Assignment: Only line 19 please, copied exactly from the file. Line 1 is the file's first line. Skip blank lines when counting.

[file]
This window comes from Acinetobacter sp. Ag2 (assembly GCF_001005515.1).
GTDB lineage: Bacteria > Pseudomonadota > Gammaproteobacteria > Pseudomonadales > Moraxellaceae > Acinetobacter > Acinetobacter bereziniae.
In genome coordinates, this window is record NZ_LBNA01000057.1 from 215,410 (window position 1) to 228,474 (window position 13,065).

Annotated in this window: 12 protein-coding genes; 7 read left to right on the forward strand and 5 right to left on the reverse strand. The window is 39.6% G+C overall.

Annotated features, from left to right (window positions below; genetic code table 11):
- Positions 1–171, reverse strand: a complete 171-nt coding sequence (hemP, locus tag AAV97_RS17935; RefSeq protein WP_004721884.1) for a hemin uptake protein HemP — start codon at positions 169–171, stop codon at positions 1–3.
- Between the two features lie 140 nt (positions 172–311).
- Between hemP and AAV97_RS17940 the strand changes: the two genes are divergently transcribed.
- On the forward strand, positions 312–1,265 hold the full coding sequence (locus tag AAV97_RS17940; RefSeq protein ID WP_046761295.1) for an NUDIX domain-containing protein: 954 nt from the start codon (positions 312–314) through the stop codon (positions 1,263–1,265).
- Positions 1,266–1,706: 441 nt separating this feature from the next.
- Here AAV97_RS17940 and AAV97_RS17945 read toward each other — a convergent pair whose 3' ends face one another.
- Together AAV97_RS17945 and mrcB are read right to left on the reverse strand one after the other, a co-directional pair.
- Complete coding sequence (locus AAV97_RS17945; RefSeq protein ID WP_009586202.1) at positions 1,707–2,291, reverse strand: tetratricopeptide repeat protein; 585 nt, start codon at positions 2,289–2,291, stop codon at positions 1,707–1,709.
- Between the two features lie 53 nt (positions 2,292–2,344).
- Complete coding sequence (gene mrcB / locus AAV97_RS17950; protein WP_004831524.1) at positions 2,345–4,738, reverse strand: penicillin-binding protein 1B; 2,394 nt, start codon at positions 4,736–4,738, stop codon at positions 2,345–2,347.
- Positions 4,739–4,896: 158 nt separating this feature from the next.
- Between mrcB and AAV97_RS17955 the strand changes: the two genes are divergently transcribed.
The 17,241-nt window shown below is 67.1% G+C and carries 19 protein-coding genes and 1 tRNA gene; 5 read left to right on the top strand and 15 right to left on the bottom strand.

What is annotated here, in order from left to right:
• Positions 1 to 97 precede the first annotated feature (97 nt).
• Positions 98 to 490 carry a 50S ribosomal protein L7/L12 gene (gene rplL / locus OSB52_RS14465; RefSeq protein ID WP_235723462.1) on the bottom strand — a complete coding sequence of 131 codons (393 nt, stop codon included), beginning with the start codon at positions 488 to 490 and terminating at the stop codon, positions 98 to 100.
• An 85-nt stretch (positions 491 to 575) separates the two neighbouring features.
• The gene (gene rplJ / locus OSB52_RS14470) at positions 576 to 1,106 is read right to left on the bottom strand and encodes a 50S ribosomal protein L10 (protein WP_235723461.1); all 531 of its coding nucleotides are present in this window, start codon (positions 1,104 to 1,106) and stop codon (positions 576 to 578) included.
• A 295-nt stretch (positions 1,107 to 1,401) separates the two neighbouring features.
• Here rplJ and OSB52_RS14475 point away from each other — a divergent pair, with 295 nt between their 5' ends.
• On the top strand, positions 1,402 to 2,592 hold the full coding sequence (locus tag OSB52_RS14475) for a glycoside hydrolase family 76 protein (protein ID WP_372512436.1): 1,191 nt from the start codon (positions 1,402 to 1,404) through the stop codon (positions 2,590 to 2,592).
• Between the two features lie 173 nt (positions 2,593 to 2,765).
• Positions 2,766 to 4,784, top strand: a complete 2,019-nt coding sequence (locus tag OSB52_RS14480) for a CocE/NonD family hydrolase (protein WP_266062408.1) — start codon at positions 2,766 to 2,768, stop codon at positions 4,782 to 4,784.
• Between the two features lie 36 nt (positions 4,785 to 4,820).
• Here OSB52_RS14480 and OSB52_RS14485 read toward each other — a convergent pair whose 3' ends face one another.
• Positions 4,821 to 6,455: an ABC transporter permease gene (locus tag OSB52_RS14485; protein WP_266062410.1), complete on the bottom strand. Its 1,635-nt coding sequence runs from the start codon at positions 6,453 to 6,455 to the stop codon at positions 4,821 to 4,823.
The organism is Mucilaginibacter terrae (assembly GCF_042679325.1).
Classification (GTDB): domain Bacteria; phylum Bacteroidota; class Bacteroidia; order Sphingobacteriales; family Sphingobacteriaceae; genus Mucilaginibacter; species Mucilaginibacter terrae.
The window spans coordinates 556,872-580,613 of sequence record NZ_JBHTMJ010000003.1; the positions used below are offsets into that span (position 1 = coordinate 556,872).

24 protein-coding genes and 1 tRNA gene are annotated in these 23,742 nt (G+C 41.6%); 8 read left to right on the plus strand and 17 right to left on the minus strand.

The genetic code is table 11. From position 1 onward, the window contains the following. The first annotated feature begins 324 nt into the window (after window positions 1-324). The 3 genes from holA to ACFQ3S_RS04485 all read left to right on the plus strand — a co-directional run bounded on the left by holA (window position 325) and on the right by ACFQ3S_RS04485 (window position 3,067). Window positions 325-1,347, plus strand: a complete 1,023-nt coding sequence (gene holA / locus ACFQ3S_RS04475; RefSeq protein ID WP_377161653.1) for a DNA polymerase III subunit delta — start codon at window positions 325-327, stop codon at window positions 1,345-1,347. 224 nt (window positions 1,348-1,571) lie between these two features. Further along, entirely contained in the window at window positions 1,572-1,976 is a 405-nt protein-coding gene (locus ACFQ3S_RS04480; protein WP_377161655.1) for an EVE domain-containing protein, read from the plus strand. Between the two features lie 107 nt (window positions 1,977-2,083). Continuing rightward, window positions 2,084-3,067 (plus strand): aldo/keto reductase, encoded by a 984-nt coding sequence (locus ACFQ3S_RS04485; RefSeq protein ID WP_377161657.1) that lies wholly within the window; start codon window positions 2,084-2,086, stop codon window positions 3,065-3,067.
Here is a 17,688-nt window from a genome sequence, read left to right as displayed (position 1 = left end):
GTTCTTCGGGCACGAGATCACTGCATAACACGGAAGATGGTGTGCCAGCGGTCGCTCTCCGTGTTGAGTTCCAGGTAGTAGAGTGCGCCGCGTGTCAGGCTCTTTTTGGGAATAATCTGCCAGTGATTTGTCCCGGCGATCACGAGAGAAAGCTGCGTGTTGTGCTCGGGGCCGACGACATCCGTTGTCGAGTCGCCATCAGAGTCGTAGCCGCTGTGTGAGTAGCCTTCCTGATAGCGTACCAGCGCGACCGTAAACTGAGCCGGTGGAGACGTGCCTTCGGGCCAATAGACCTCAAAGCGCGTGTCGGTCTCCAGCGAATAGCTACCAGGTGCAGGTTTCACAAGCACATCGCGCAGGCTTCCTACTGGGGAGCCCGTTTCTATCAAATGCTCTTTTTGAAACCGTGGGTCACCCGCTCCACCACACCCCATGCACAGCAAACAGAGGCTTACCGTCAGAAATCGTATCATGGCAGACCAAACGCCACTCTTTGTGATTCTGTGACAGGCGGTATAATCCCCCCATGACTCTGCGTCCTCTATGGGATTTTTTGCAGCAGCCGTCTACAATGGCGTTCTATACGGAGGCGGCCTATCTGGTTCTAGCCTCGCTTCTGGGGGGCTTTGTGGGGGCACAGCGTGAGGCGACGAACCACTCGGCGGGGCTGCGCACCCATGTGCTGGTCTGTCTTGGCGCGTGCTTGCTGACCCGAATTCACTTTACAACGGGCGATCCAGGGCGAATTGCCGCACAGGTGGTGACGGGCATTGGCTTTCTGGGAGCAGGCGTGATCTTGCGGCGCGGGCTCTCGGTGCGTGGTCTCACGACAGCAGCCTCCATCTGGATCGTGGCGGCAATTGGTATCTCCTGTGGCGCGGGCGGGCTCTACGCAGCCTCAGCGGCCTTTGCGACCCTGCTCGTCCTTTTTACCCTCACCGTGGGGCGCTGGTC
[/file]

What is annotated here, in order from left to right: